The House rushed a vote last week to impeach Trump for “incitement of insurrection” after a violent mob stormed the Capitol on Jan. 6 and disrupted the certification of President Biden’s electoral college win. House Speaker Nancy Pelosi said Thursday she expects to transmit the article to the Senate “soon” to immediately launch a Senate trial.
But McConnell told his GOP colleagues on a call Thursday that a two-week delay would allow Trump to ready his legal defense and ensure due process.
“Given the unprecedented speed of the House’s process, our proposed timeline for the initial phases includes a modest and reasonable amount of additional time for both sides to assemble their arguments before the Senate would begin to hear them,” McConnell said in a statement.
South Carolina attorney Butch Bowers will represent Trump in his impeachment trial and serve as the team “anchor,” Sen. Lindsey Graham, R-S.C. said Thursday. Graham called Bowers a “solid guy” and said he’s known Bowers for a long time going back to South Carolina Air National Guard where Bowers is a Judge Advocate.
Graham called it a “snap impeachment” since the House brought the impeachment resolution directly to the floor and without any committee hearings. Since Trump is just now readying his legal team, it’s “fair” to give him time.
“The President was shut out in the House, so his team needs some time to prepare,” Graham told Fox News. “I think the [House impeachment] managers would also, so I’m very supportive of the proposal made by Senator McConnell. I think it’s fair to everybody.”
McConnell doesn’t have the final say on the timeline. It’s up to Pelosi to determine when she wants to send over the article of impeachment. And new Majority Leader Chuck Schumer, D-N.Y., would also need to be supportive of the impeachment timeline. Any effort to proceed needs 51 senators to agree.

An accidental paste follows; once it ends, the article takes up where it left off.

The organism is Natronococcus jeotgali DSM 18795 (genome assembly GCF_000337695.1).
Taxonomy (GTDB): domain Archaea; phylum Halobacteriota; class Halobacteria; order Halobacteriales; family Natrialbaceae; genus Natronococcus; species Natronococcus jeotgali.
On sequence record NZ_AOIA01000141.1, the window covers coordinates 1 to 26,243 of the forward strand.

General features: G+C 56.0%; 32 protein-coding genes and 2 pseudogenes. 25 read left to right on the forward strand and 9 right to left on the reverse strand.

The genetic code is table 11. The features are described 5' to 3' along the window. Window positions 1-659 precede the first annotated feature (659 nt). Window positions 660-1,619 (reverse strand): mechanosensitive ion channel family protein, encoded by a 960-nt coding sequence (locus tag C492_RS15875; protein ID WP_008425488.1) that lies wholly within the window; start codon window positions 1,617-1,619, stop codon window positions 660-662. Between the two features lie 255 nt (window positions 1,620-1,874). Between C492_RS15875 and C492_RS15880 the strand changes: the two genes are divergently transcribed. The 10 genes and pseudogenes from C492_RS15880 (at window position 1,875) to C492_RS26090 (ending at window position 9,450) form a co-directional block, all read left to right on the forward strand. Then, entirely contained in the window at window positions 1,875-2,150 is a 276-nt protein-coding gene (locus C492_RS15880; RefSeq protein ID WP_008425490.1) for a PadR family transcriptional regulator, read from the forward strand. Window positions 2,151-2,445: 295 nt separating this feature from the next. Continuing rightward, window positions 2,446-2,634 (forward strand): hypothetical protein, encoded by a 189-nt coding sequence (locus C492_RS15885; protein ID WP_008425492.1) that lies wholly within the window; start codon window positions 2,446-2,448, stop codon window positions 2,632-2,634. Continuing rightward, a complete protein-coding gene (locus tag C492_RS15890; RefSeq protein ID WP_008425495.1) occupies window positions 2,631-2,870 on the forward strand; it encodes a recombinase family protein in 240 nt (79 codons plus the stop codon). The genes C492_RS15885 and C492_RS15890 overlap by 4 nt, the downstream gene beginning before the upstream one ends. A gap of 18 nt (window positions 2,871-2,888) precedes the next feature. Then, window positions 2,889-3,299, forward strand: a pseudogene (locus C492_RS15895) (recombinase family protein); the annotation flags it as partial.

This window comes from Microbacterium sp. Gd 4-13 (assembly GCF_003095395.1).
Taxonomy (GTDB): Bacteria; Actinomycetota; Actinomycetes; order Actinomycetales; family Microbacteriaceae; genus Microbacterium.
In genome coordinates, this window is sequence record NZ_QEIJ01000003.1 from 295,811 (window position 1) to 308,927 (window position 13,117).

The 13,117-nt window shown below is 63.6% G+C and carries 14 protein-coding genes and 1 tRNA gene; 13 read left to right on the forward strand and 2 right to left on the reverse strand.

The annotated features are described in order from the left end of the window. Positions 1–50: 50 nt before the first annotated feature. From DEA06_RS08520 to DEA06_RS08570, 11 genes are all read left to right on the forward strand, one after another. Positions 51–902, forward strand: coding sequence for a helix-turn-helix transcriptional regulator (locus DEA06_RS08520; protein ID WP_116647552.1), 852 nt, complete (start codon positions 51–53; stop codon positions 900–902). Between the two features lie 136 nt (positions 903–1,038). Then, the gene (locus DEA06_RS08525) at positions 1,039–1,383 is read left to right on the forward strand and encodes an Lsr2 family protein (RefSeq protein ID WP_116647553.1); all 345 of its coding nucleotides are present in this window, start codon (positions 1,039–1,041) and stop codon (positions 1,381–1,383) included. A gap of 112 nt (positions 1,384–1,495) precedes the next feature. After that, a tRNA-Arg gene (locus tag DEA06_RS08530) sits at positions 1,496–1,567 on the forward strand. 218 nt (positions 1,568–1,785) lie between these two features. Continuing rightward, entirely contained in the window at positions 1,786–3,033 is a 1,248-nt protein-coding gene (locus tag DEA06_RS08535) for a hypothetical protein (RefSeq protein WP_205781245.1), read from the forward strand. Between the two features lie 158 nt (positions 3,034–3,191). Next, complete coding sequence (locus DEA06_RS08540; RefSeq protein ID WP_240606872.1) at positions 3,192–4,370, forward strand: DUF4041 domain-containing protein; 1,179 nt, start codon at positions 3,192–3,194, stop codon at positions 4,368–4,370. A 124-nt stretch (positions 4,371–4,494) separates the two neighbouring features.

A benefit to delaying the trial a bit would give the Senate time to confirm Biden’s cabinet nominations. As of Thursday evening, just one nominee, Director of National Intelligence Avril Haines, has been approved.
Under the McConnell proposal, the Senate would swear in the impeachment court on Jan. 28 and issue a summons to Trump. Trump would have one week from that day on Feb. 4, to answer the article of impeachment. The House’s pre-trial brief would also be due then.
Trump would have until Feb. 11 to respond to the House impeachment managers’ brief. The House would then rebut the pre-trial brief by Feb. 13, under the GOP proposal.
McConnell says the longer pre-trial timeline is needed since the House rushed through impeachment.
“At this time of strong political passions, Senate Republicans believe it is absolutely imperative that we do not allow a half-baked process to short-circuit the due process that former President Trump deserves or damage the Senate or the presidency,” McConnell said.
Some Republicans believe holding an impeachment trial for a president who is already out of office is unconstitutional. A source familiar with the GOP call Thursday said there was discussion of a motion to dismiss the trial altogether on the grounds of constitutionality, though that would presumably fail with Democrats in control.
Schumer and McConnell have been trying to hash out a power-sharing agreement and a path forward on impeachment and Biden cabinet nominations.
A spokesman for Schumer said they are reviewing McConnell’s proposal: “We received Leader McConnell’s proposal that only deals with pre-trial motions late this afternoon. We will review it and discuss it with him.”
Fox News’ Mike Emanuel contributed to this report.